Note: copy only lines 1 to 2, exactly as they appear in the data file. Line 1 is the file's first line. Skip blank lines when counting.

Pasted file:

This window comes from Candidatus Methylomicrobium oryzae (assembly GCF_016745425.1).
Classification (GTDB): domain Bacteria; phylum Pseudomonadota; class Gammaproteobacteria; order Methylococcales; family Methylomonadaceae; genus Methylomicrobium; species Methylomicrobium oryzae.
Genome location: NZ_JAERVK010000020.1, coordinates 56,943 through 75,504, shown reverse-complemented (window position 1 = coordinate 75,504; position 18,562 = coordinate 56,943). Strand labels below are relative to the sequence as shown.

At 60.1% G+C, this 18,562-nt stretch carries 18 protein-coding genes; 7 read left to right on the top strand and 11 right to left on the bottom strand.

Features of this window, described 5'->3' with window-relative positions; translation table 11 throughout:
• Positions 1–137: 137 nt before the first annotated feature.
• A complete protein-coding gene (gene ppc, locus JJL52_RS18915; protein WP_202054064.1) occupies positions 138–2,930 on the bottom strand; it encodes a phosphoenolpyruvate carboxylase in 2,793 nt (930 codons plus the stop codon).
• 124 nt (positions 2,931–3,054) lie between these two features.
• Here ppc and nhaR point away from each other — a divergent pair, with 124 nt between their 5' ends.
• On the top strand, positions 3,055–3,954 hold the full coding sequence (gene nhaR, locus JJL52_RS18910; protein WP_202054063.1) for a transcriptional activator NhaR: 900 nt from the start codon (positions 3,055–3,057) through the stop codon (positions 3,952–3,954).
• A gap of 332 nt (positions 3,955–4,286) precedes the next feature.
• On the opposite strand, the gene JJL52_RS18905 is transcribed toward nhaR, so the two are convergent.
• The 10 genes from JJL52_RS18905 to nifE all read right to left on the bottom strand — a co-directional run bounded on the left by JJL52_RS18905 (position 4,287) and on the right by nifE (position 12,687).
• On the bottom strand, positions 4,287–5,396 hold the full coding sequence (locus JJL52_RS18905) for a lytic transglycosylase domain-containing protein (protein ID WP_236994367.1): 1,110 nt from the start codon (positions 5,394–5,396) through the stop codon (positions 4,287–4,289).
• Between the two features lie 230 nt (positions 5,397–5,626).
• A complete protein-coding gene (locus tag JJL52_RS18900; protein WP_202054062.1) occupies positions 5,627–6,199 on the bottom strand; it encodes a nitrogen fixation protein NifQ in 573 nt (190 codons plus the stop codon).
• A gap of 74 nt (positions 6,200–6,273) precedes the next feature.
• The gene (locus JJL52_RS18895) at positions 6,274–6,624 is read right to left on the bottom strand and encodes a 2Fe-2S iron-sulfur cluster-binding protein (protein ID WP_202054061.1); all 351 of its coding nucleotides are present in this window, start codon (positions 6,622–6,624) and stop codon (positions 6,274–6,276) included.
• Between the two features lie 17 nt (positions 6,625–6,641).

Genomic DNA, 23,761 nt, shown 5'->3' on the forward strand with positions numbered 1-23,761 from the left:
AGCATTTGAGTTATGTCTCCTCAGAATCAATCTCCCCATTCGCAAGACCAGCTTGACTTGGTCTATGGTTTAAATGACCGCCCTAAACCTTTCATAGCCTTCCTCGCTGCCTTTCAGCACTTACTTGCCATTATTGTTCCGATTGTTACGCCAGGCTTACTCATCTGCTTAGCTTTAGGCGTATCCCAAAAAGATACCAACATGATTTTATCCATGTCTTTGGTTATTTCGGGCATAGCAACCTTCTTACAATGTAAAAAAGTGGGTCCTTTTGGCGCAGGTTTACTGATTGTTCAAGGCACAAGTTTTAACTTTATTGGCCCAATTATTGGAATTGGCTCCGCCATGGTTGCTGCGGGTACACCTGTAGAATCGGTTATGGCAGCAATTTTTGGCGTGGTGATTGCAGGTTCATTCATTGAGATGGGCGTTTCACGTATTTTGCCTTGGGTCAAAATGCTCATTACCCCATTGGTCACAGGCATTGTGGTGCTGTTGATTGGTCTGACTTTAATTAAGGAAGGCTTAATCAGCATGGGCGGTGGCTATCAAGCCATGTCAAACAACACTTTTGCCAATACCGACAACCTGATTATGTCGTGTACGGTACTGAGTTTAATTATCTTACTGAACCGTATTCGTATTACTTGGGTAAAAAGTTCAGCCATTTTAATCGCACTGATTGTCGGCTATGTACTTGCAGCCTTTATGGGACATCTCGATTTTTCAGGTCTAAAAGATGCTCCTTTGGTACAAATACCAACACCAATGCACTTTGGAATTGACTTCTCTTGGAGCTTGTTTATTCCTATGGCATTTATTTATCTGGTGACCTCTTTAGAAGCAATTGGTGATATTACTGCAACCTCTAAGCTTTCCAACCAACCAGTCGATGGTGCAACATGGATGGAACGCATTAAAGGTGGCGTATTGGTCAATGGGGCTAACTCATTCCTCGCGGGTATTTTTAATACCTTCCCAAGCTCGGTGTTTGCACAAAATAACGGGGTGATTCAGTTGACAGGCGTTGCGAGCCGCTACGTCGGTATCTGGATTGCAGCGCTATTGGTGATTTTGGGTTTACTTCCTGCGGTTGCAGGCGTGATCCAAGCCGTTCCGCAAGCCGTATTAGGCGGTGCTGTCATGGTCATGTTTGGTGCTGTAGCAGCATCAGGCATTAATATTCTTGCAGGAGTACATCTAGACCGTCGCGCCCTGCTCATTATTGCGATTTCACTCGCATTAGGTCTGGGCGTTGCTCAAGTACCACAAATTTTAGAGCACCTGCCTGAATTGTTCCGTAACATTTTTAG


This window comes from Candidatus Methylomicrobium oryzae (assembly GCF_016745425.1).
Classification (GTDB): domain Bacteria; phylum Pseudomonadota; class Gammaproteobacteria; order Methylococcales; family Methylomonadaceae; genus Methylomicrobium; species Methylomicrobium oryzae.